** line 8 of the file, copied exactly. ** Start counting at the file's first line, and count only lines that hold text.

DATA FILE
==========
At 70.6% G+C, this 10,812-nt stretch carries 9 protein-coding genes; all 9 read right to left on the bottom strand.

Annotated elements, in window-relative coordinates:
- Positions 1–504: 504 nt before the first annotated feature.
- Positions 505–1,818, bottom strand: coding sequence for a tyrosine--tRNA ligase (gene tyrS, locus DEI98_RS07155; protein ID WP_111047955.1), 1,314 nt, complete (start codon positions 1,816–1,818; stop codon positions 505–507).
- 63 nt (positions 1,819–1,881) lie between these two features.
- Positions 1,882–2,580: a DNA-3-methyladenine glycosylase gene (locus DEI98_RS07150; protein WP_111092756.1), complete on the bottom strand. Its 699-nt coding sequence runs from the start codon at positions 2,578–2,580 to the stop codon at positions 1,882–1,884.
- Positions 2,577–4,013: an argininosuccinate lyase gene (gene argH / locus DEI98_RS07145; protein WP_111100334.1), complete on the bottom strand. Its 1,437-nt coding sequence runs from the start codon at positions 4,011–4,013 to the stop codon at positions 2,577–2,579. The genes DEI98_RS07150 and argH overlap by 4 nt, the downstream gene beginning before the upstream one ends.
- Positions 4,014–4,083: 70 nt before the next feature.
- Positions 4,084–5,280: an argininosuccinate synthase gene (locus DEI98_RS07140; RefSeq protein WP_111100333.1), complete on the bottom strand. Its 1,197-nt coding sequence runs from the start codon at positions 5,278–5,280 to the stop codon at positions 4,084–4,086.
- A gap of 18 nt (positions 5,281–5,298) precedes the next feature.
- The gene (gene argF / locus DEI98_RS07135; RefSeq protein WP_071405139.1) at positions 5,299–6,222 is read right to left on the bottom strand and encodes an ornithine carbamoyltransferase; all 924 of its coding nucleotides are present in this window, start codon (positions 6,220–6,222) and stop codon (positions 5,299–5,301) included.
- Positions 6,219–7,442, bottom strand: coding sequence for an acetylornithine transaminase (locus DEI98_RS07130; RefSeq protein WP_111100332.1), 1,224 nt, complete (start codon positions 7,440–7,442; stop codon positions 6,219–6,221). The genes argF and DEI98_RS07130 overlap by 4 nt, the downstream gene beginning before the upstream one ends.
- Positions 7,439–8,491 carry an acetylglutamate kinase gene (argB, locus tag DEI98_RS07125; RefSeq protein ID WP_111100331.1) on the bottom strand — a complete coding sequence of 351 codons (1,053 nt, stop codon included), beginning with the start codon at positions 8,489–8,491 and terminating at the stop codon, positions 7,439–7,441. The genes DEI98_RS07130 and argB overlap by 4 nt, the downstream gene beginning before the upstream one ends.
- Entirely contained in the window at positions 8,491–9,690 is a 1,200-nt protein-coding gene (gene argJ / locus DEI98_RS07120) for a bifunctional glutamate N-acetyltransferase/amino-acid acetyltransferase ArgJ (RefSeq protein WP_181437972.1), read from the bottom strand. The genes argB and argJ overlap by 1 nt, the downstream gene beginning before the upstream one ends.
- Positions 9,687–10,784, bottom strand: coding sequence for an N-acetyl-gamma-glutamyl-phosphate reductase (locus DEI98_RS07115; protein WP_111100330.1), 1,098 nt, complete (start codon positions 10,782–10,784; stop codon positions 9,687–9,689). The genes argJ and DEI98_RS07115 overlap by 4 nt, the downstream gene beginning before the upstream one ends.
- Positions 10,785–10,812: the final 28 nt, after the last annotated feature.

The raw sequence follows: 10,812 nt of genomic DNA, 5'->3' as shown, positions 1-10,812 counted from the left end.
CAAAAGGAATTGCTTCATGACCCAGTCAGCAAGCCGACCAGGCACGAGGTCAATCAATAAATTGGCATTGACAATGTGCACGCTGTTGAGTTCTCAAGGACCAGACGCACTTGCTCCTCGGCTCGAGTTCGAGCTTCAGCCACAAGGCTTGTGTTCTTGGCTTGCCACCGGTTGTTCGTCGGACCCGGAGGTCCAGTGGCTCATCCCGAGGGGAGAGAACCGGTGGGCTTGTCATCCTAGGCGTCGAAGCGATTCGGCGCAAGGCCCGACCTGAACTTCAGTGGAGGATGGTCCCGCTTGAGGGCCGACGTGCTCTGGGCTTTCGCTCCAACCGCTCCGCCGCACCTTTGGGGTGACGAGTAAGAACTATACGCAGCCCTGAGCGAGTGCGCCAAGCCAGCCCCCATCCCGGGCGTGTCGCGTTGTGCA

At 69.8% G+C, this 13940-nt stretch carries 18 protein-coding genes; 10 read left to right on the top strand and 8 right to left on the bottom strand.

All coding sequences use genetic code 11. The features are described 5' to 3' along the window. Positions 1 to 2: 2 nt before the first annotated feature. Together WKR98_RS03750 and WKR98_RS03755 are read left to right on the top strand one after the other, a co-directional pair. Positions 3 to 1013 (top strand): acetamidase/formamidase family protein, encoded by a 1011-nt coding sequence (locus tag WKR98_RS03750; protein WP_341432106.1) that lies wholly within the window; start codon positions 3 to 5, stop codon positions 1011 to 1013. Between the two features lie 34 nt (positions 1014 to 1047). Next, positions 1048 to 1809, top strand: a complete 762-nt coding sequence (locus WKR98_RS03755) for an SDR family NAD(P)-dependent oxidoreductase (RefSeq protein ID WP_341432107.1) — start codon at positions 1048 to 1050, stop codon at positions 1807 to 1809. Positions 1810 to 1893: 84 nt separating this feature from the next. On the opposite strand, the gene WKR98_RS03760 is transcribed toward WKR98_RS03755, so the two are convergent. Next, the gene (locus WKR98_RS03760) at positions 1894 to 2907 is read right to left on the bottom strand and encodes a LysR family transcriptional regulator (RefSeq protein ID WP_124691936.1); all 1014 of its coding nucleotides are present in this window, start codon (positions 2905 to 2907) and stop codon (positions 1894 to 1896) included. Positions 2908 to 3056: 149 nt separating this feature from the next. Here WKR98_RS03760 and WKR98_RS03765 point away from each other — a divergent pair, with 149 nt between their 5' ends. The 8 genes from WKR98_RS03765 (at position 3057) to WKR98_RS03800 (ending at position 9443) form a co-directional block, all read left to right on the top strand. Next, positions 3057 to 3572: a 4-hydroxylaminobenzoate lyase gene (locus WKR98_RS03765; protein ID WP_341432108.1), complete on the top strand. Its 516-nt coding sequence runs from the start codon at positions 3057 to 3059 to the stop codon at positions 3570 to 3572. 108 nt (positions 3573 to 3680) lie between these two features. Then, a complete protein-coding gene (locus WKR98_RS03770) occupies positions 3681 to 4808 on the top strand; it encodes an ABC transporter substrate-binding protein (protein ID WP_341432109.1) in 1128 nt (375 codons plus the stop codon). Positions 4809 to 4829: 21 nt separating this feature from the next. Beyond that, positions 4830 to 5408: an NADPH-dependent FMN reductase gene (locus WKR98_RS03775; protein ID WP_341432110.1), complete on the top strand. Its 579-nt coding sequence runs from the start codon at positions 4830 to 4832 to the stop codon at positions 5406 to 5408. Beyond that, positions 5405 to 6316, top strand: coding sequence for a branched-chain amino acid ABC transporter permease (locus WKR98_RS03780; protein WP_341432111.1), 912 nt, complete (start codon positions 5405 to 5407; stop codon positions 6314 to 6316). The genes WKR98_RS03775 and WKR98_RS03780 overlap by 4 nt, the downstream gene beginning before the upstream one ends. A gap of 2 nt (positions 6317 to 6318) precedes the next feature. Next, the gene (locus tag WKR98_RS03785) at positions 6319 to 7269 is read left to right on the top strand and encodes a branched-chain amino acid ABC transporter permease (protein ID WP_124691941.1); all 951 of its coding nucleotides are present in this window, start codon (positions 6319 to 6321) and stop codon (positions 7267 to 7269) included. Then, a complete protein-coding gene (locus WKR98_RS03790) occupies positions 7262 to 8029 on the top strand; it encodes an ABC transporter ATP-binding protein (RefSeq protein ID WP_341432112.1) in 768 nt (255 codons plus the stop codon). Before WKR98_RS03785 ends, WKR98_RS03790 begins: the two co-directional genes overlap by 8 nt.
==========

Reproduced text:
- Positions 4,014–4,083: 70 nt before the next feature.